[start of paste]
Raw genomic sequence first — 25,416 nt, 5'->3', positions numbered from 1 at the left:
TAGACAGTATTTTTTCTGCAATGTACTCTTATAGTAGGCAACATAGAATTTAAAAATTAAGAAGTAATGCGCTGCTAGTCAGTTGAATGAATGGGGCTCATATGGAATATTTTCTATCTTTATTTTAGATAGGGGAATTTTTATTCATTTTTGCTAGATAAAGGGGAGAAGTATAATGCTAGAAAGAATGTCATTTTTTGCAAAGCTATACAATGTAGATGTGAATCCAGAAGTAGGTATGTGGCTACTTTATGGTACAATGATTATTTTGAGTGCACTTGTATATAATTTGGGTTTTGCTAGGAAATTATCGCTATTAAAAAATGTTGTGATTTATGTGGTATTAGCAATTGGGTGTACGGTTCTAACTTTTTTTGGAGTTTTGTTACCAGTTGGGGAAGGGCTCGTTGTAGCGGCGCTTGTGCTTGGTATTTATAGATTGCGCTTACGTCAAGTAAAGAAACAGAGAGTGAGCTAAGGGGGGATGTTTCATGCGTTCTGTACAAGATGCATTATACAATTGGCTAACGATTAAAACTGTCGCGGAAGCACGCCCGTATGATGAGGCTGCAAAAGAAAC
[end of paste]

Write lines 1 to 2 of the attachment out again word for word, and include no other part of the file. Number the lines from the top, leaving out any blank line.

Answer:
Raw genomic sequence first — 25,416 nt, 5'->3', positions numbered from 1 at the left:
TAGACAGTATTTTTTCTGCAATGTACTCTTATAGTAGGCAACATAGAATTTAAAAATTAAGAAGTAATGCGCTGCTAGTCAGTTGAATGAATGGGGCTCATATGGAATATTTTCTATCTTTATTTTAGATAGGGGAATTTTTATTCATTTTTGCTAGATAAAGGGGAGAAGTATAATGCTAGAAAGAATGTCATTTTTTGCAAAGCTATACAATGTAGATGTGAATCCAGAAGTAGGTATGTGGCTACTTTATGGTACAATGATTATTTTGAGTGCACTTGTATATAATTTGGGTTTTGCTAGGAAATTATCGCTATTAAAAAATGTTGTGATTTATGTGGTATTAGCAATTGGGTGTACGGTTCTAACTTTTTTTGGAGTTTTGTTACCAGTTGGGGAAGGGCTCGTTGTAGCGGCGCTTGTGCTTGGTATTTATAGATTGCGCTTACGTCAAGTAAAGAAACAGAGAGTGAGCTAAGGGGGGATGTTTCATGCGTTCTGTACAAGATGCATTATACAATTGGCTAACGATTAAAACTGTCGCGGAAGCACGCCCGTATGATGAGGCTGCAAAAGAAAC